Sunbelt Rentals, Inc. v. Parish Corporation et al
ORDER granting 13 Motion for Attorney Fees Signed by District Judge Louis Guirola, Jr on 02/15/2021 (Guirola, Louis)
IN THE UNITED STATES DISTRICT COURT
FOR THE SOUTHERN DISTRICT OF MISSISSIPPI
SUNBELT RENTALS, INC.
CAUSE NO. 1:20CV303-LG-RPM
and MARK A. PARISH
MEMORANDUM OPINION AND ORDER GRANTING PLAINTIFF’S
MOTION FOR AN AWARD OF ATTORNEYS’ FEES AND EXPENSES
BEFORE THE COURT is the  Motion for an Award of Attorneys’ Fees
and Expenses filed by the plaintiff, Sunbelt Rentals, Inc., after it was awarded a
default judgment. After reviewing the Motion, the record in this matter, and the
applicable law, the Court finds that Sunbelt’s Motion should be granted.
Sunbelt rented construction equipment to the defendant Parish Corporation
for a project located in Biloxi, Mississippi. Prior to renting equipment, Parish
submitted a credit application to Sunbelt in order to obtain approval for an open
account. The terms and conditions of the open account require Parish to pay all
costs and expenses of collection, including but not limited to, reasonable attorneys’
fees in an amount up to fifteen percent of the outstanding balance owing. (Compl.
Ex. B., ECF No. 1-2). Each time the defendants rented equipment, they agreed to
Sunbelt’s Rental Terms and Conditions, which required the defendants “to pay all of
Sunbelt’s costs, including reasonable costs of collection, court costs, attorneys and
legal fees” that Sunbelt incurs in collecting any outstanding balances. (Compl. Ex.
C, at ¶15, ECF No. 1-3). On February 1, 2020, the defendants’ account became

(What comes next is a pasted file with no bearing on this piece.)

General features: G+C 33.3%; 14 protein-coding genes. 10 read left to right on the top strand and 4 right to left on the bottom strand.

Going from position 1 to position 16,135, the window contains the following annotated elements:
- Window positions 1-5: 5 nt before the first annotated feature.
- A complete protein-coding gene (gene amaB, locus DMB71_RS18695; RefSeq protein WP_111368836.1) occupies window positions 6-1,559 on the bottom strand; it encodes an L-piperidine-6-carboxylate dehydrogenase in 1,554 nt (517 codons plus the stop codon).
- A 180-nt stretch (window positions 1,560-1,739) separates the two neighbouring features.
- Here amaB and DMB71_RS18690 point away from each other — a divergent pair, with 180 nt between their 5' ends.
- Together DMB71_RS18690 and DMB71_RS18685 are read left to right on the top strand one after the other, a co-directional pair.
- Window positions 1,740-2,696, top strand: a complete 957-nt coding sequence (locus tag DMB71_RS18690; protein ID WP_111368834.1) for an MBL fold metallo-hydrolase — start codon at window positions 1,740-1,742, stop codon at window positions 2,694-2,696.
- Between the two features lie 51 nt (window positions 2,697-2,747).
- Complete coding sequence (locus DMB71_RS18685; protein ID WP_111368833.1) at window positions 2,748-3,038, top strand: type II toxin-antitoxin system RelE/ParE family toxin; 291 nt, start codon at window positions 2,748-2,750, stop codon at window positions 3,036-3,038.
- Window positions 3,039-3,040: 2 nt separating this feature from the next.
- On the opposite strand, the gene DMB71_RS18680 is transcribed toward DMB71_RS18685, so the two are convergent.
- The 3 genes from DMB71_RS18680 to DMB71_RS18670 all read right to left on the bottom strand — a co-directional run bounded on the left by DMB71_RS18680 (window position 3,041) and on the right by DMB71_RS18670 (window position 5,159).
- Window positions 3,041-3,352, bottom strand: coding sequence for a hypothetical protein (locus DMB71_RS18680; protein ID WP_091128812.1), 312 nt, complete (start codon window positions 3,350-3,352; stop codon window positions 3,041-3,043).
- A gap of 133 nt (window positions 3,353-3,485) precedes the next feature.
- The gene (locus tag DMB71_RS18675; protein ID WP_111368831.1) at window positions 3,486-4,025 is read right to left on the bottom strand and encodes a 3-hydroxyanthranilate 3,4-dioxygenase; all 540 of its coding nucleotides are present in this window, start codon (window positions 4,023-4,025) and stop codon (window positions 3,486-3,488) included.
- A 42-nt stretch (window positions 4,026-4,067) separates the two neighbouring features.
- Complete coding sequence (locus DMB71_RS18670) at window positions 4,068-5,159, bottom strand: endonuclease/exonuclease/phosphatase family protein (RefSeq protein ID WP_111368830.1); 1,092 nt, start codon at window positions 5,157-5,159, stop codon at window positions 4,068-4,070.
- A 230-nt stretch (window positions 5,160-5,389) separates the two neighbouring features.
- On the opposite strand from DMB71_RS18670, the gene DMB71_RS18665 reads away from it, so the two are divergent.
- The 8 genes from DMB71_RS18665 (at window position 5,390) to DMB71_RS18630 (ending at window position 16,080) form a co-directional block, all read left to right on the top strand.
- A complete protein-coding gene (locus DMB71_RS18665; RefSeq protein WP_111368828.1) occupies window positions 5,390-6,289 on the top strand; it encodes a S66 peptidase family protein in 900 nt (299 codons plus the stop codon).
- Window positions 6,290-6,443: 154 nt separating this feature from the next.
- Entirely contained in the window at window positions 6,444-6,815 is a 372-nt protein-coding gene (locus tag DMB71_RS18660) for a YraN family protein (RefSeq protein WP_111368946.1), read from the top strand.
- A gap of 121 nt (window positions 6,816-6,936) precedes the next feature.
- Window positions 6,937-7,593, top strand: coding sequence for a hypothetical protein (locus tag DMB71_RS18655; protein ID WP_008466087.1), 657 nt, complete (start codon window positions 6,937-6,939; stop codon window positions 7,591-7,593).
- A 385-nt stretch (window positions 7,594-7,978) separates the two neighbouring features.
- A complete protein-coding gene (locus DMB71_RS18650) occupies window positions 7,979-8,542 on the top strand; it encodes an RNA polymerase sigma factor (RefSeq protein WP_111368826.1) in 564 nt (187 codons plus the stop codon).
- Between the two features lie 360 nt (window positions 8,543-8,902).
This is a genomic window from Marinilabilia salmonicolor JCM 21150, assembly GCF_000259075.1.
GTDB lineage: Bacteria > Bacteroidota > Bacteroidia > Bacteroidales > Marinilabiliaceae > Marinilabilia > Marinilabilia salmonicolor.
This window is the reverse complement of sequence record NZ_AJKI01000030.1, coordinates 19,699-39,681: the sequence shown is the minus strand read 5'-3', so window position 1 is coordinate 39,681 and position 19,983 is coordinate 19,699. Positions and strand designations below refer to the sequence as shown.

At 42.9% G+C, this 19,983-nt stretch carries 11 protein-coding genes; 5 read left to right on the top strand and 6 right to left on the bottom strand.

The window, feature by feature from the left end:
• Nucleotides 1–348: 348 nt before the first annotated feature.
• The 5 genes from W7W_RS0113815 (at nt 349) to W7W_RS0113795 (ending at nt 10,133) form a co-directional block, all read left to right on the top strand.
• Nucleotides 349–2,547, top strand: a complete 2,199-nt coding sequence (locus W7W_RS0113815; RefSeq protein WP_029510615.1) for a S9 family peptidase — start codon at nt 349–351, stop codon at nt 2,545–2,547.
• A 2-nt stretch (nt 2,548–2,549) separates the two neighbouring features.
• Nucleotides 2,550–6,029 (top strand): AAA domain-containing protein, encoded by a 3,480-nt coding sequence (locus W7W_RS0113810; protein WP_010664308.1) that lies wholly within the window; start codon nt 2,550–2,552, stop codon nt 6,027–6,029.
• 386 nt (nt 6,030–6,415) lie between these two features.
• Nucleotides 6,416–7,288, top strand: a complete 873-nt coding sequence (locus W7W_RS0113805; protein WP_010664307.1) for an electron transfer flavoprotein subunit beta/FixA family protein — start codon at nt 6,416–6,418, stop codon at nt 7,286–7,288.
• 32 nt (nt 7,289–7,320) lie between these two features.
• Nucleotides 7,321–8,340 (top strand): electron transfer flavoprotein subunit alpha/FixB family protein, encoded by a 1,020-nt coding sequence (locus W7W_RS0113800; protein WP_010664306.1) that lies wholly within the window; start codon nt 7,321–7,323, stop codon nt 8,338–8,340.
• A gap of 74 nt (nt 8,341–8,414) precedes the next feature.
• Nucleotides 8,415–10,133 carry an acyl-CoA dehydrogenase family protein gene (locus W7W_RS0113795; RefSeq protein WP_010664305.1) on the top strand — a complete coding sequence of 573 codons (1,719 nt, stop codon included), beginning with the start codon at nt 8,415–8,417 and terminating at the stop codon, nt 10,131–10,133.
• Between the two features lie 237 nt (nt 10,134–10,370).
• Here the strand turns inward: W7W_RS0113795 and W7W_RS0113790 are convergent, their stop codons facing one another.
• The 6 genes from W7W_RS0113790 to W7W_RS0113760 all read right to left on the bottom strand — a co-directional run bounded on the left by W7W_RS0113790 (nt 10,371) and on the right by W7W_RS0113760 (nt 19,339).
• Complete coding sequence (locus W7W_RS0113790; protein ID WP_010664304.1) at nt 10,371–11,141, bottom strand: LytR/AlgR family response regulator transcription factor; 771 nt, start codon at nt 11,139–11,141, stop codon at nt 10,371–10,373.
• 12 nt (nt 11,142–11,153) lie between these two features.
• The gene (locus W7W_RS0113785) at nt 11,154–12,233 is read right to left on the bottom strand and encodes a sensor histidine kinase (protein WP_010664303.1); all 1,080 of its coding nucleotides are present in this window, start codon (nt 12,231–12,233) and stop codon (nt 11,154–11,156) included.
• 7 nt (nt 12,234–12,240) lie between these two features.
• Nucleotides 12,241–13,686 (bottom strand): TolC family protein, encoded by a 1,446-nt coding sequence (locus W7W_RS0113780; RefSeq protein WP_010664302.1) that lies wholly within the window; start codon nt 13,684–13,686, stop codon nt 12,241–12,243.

overdue. Sunbelt filed this lawsuit seeking to recover the overdue balance. The
defendants did not answer the Complaint or otherwise appear. On December 17,
2020, the Court entered a Default Judgment in favor of Sunbelt, awarding
“damages in the amount of $64,911.44 together with accrued service charges of 1.5%
from February 1, 2020, until November 19, 2020, in the amount of $7,757.04, and
any additional service charges that will continue to accrue until the principal
amount is fully collected.” (Default J., at 2, ECF No. 12). The Court also awarded
pre- and post-judgment interest. Sunbelt now seeks an award of attorneys’ fees and
expenses under the terms of its rental agreements.
I. ATTORNEYS’ FEES
Where, as here, the Court’s jurisdiction is based on diversity of citizenship,
state law governs the award and reasonableness of attorneys’ fees. See Bank of La.
v. SunGard Availability Servs., L.P., 374 F. App’x 539, 542-43 (5th Cir. 2010)
(quoting Mathis v. Exxon Corp., 302 F.3d 448, 461 (5th Cir. 2002)). A contractual
provision regarding the award of attorneys’ fees must be enforced if its terms are
clear and unambiguous. Upchurch Plumbing, Inc. v. Greenwood Utils. Comm’n, 964
So. 2d 1100, 1113 (Miss. 2007).
Mississippi Rule of Professional Conduct 1.5 provides that “[a] lawyer’s fee shall
be reasonable.” Miss. Rules of Prof’l Conduct R. 1.5(a). To determine reasonableness,
Mississippi courts use “as a starting point the number of hours reasonably expended on
the litigation, multiplied by a reasonable hourly rate . . . .” Tupelo Redev. Agency v.
Gray Corp., Inc., 972 So. 2d 495, 522 (Miss. 2007). This figure is referred to as the
lodestar. Id. at 520. “[T]he issue of attorneys’ fees must then be appropriately
considered in light of Miss. R. Prof. Conduct 1.5(a) and the McKee factors.” Id. at 522.
The factors to consider in determining the reasonableness of attorneys’ fees include the
(1) the time and labor required, the novelty and difficulty of the questions
involved, and the skill requisite to perform the legal service properly;
(2) the likelihood, if apparent to the client, that the acceptance of the
particular employment will preclude other employment by the lawyer;
(3) the fee customarily charged in the locality for similar legal services;
(4) the amount involved and the results obtained;
(5) the time limitations imposed by the client or by the circumstances;